• Putting on makeup
• Wearing their favourite clothes
• Flowers on their desk
• Using a special cup and saucer
• Making a ‘proper’ cup of coffee
• Making tea in a china teapot
• Drinking a delicious blend of herbal tea
• Sitting in the chair that has the view of the garden
• Eating a posh biscuit
• Doing yoga before writing
I’d love to know about your writing rituals. Tell me about them in the comments below.
Does this ever happen to you? You have a great idea for a story, and spend some time mulling it over, getting excited, maybe jotting down some notes or a structure. Just as you’re ready to start writing, a little voice in your head says, “Who do you think you are to write this?” And suddenly you’re all flat and worried, and can think of a hundred people who would do justice to the story better than you.
Hot on the heels of the little voice comes another. “What will people say if you write this? You’ll make a mess of it. You’ll look an idiot in front of the whole world.” The little voice is something of a catastrophist. Suddenly all your enthusiasm for your idea has gone. Even if you were only thinking about writing the story for your own amusement, now all you can think about is other people wondering who the heck you think you are to even contemplate writing this story. You’re an imposter.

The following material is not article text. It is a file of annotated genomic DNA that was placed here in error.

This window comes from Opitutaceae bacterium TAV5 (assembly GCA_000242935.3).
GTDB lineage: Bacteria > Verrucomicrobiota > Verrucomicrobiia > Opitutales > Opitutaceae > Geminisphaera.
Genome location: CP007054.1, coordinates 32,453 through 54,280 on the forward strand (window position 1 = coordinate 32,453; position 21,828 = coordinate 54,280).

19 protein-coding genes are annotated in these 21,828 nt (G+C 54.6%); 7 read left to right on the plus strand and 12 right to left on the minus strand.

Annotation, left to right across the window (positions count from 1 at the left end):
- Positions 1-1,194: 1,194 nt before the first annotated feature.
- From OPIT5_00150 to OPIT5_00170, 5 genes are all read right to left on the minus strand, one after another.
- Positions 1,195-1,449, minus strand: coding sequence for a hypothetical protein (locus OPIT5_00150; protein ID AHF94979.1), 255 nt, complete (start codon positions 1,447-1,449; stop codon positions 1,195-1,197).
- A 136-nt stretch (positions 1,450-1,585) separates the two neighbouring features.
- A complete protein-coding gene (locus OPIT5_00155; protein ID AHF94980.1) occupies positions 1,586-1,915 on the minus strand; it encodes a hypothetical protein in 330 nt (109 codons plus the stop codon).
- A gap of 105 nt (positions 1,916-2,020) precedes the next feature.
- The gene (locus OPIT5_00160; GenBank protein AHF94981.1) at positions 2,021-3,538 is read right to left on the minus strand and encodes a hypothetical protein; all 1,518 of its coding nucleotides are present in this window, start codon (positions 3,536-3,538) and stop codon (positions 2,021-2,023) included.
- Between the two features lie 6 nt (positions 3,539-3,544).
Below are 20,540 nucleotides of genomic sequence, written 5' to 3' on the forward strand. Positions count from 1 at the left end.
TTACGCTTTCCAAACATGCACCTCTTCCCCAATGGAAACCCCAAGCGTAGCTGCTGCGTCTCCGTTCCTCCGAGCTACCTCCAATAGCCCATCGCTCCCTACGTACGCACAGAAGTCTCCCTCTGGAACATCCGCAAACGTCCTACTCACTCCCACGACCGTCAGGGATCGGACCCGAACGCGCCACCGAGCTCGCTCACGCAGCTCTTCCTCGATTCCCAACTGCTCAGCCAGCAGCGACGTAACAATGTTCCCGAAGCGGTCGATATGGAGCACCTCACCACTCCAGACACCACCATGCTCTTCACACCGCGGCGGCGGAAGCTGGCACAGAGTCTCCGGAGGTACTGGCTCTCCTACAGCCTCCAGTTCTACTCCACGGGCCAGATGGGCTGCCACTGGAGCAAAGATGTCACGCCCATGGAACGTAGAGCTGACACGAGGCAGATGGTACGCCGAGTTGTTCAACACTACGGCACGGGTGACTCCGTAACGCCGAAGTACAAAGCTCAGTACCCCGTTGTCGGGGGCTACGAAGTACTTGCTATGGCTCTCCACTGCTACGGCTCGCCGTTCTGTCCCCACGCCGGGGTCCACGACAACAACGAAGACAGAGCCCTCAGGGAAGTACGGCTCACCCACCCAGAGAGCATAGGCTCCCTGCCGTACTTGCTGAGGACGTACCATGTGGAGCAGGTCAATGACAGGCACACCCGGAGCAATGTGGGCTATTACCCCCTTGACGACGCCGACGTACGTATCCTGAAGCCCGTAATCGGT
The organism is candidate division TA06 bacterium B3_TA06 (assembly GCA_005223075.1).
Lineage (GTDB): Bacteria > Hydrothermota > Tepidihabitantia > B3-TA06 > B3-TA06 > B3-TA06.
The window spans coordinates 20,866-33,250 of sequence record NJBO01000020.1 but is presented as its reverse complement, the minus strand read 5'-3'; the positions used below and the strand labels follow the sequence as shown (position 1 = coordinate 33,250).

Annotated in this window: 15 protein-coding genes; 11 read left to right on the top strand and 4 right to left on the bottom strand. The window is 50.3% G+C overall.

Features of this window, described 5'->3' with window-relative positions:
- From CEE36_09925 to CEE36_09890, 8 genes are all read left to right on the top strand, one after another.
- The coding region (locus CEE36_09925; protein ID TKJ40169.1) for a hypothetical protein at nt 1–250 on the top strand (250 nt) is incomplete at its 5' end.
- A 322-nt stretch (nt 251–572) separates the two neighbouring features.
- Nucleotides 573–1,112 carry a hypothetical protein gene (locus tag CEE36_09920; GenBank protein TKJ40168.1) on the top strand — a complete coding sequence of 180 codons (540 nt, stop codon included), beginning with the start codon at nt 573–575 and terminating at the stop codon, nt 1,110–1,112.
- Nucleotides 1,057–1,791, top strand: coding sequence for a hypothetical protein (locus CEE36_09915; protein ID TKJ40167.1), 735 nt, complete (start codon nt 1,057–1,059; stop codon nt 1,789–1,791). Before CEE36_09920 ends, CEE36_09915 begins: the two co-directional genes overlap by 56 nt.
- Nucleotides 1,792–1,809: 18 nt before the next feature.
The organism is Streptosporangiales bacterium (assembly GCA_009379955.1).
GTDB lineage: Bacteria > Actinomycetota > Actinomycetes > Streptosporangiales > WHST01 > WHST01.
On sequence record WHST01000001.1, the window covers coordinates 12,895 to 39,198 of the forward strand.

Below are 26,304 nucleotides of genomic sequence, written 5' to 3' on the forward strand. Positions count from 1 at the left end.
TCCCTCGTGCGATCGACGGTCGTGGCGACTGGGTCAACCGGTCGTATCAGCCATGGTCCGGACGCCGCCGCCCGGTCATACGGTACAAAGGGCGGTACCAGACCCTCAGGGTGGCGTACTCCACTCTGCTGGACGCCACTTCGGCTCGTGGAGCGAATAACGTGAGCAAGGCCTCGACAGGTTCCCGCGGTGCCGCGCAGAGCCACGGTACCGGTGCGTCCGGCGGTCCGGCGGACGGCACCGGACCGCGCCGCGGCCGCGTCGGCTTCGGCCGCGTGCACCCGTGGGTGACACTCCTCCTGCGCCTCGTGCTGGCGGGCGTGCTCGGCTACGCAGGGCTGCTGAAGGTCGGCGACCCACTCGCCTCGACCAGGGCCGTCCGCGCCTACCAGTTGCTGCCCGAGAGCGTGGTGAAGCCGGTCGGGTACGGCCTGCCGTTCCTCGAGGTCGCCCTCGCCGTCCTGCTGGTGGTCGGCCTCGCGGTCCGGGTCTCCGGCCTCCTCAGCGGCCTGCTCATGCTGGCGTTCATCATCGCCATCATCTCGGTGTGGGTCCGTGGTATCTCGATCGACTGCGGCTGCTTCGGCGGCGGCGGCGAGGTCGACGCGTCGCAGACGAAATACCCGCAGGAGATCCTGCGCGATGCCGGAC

Imposter syndrome is extremely common: that feeling that you’re not qualified enough, skilled enough, experienced enough to do something, and that horrible fear that you’re going to get found out. It’s that squirmy sensation you get when you apply for a job that’s a grade above where you are now: when you get the job, you’ll be well and truly out of your comfort zone. The same thing happens when you write, and the bad news is it never goes away. I recently interviewed a number of high profile, prize-winning, best-selling writers and all of them initially told me they weren’t experienced or good enough to contribute. No matter where you are in your writing career, imposter syndrome will be lurking.